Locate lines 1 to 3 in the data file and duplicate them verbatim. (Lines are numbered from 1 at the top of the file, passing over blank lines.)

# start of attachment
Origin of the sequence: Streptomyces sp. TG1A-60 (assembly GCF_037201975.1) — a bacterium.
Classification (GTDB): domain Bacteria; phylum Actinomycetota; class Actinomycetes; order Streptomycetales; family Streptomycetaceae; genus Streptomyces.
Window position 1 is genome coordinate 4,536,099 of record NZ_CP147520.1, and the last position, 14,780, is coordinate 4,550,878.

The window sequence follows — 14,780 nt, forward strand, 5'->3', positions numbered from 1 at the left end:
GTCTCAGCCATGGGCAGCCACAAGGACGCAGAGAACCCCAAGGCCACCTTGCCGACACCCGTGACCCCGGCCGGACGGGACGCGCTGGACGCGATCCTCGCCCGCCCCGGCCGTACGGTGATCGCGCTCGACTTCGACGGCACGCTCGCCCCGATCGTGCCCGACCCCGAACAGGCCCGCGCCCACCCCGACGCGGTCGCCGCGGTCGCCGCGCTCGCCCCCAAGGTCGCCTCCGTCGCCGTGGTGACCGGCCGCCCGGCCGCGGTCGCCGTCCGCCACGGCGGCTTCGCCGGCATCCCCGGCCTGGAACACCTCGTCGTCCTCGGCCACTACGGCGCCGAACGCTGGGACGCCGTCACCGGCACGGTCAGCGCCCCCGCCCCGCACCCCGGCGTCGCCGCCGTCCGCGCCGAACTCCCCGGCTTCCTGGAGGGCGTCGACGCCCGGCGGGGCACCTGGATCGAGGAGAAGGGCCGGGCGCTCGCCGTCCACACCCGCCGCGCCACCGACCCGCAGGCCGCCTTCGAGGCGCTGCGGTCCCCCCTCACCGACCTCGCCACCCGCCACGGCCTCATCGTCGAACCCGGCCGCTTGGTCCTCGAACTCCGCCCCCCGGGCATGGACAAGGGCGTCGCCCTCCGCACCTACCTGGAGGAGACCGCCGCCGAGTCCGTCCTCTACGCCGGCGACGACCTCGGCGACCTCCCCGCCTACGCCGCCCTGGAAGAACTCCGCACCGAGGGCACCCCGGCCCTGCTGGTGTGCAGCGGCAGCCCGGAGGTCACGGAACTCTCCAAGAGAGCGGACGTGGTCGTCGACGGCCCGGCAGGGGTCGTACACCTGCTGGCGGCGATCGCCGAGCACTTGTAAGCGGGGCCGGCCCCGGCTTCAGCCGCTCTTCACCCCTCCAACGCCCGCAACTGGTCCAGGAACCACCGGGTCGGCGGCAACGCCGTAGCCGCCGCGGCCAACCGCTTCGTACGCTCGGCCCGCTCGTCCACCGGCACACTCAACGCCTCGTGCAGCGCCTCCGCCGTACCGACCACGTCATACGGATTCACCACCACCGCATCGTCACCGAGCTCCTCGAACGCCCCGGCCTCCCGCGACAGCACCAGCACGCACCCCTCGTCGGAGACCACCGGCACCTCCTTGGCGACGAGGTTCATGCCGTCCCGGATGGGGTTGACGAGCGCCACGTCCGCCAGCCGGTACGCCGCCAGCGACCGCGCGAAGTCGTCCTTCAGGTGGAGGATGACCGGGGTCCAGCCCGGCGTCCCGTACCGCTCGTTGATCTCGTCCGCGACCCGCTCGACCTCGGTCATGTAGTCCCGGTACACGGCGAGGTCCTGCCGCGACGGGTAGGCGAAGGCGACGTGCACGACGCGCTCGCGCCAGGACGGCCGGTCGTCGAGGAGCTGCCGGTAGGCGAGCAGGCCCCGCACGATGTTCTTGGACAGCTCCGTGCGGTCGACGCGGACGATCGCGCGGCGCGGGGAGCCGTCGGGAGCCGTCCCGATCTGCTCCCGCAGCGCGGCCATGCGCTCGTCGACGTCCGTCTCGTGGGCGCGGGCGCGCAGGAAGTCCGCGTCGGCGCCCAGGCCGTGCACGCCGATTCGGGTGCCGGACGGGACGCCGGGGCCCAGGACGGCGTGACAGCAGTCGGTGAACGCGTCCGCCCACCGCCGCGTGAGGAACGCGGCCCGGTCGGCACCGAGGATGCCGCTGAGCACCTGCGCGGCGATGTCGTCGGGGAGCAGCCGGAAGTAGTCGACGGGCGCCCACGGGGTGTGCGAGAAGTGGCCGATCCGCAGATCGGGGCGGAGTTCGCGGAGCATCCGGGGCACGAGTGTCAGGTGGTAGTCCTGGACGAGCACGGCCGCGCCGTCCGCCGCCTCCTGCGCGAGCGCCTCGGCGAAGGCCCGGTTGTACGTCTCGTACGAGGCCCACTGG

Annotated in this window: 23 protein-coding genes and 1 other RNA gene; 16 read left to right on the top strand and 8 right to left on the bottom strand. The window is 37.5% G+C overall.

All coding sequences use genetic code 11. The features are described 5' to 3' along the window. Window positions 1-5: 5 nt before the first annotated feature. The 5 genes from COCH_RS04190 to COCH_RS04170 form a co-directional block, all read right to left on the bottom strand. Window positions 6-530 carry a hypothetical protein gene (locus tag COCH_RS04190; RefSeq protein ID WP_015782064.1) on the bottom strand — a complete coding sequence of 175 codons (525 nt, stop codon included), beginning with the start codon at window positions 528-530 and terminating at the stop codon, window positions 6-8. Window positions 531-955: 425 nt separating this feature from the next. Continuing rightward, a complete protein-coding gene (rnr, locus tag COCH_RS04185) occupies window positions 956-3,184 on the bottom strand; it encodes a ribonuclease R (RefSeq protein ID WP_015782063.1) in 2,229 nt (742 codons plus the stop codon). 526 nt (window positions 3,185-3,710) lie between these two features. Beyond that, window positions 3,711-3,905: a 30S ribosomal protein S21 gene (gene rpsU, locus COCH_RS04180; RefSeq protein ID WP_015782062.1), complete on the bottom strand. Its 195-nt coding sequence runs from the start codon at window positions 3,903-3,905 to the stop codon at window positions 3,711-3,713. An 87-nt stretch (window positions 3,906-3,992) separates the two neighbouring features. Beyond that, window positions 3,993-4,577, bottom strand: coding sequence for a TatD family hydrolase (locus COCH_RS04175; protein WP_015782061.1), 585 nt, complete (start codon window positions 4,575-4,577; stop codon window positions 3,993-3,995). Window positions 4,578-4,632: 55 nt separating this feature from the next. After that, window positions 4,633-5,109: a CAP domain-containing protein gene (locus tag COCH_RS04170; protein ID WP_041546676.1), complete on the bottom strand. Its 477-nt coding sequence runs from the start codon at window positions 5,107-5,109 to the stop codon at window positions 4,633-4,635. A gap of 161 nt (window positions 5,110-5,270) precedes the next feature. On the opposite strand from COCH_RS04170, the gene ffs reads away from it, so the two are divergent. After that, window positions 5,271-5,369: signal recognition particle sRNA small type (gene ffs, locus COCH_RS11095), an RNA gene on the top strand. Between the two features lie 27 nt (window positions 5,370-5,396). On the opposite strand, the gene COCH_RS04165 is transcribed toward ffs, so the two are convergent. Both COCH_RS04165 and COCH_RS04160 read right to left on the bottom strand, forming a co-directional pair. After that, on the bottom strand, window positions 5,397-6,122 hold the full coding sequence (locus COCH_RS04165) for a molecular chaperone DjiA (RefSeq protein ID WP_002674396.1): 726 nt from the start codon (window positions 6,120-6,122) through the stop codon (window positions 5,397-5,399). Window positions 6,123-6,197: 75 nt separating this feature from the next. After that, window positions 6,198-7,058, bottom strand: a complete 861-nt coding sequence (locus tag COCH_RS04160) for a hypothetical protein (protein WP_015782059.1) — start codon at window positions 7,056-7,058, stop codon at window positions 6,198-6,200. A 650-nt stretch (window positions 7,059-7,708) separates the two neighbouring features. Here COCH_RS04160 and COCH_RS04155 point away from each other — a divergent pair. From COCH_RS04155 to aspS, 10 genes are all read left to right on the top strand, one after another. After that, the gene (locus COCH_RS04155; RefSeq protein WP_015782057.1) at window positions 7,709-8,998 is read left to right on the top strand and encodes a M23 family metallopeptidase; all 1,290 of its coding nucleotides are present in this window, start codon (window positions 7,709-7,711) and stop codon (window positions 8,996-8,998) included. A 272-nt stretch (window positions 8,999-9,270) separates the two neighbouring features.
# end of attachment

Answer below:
Origin of the sequence: Streptomyces sp. TG1A-60 (assembly GCF_037201975.1) — a bacterium.
Classification (GTDB): domain Bacteria; phylum Actinomycetota; class Actinomycetes; order Streptomycetales; family Streptomycetaceae; genus Streptomyces.
Window position 1 is genome coordinate 4,536,099 of record NZ_CP147520.1, and the last position, 14,780, is coordinate 4,550,878.